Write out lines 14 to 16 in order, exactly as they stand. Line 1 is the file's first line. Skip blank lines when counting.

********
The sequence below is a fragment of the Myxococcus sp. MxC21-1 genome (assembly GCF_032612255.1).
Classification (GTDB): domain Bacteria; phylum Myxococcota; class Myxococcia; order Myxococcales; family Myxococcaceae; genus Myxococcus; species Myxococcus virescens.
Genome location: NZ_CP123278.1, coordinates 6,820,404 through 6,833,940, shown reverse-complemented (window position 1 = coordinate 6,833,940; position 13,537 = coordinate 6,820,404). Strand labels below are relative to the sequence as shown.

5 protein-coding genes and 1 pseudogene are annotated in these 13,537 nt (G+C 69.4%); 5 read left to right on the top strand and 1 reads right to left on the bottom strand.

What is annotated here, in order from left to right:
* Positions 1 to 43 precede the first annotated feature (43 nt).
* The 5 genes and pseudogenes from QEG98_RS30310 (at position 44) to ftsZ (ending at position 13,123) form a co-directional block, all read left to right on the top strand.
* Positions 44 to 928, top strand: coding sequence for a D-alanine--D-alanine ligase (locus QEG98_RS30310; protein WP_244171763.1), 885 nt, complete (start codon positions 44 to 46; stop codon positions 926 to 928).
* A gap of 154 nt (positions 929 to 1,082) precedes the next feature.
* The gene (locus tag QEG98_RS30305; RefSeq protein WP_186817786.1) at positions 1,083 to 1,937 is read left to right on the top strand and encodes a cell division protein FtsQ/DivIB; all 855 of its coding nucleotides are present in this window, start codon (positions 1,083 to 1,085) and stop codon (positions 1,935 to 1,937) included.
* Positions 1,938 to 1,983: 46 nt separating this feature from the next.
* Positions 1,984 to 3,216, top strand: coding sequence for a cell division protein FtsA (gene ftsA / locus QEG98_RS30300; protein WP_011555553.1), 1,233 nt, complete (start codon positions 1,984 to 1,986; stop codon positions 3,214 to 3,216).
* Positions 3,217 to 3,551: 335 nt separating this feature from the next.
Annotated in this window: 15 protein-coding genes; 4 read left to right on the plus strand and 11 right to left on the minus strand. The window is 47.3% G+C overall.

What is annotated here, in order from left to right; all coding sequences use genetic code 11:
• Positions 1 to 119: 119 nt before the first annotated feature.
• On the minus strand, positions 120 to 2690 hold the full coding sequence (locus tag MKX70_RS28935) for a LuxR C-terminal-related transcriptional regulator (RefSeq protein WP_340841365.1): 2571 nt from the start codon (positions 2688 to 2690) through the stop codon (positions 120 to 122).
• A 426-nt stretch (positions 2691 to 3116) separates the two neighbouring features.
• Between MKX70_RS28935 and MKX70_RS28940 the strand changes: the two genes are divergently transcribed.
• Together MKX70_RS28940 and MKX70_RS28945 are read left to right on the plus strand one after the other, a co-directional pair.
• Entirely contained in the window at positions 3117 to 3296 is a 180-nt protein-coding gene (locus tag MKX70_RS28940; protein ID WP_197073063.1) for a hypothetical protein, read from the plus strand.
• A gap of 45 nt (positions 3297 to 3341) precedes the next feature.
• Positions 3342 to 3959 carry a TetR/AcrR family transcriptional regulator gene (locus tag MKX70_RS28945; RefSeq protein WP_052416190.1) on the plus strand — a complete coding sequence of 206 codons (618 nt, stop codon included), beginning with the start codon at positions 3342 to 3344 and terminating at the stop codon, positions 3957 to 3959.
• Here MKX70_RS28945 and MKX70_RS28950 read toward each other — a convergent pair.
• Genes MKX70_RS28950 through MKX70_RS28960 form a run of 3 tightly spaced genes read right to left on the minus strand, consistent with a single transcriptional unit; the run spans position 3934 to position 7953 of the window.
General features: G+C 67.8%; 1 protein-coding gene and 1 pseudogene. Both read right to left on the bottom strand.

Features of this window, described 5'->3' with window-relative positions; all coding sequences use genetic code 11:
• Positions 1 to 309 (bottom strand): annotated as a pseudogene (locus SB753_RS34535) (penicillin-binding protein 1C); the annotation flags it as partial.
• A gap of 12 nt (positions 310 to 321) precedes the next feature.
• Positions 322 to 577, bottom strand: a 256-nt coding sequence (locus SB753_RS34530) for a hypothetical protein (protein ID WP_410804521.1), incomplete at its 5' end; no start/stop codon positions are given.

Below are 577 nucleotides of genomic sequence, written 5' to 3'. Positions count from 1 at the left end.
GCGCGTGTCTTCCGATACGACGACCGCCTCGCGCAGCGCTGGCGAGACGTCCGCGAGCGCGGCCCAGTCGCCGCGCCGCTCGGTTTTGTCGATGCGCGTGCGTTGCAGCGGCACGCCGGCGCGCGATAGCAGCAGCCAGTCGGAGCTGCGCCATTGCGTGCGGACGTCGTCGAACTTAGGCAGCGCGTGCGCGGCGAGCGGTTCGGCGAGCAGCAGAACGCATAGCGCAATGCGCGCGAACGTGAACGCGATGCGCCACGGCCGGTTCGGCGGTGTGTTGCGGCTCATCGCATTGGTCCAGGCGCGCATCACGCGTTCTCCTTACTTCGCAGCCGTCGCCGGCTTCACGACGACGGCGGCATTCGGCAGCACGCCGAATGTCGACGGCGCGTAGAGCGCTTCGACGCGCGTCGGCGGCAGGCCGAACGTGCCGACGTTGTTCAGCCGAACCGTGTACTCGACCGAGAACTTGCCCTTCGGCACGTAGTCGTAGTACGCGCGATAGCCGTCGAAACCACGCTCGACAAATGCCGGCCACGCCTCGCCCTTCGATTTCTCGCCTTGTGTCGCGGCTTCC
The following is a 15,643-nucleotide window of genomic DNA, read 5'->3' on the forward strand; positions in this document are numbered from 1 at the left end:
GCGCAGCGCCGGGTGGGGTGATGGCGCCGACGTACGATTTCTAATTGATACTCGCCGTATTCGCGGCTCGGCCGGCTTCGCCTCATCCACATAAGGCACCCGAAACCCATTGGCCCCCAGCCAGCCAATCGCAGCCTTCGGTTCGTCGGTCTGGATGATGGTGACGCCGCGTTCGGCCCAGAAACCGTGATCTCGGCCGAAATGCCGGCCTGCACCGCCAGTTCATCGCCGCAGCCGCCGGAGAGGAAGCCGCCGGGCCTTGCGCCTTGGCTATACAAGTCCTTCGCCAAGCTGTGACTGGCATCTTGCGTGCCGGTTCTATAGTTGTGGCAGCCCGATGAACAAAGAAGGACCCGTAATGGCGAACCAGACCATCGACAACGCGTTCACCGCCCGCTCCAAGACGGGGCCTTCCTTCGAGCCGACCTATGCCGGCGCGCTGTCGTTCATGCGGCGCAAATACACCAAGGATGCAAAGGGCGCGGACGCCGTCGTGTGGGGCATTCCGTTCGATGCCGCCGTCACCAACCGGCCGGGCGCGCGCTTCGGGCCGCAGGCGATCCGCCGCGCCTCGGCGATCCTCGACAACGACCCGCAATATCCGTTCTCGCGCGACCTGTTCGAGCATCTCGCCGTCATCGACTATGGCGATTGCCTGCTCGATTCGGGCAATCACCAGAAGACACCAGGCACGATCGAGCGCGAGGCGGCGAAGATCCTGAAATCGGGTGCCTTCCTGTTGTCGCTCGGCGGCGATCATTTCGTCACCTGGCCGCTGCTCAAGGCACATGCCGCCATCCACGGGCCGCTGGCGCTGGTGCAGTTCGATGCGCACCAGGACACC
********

Annotated in this window: 15 protein-coding genes; 4 read left to right on the plus strand and 11 right to left on the minus strand. The window is 47.3% G+C overall.

What is annotated here, in order from left to right; all coding sequences use genetic code 11:
• Positions 1 to 119: 119 nt before the first annotated feature.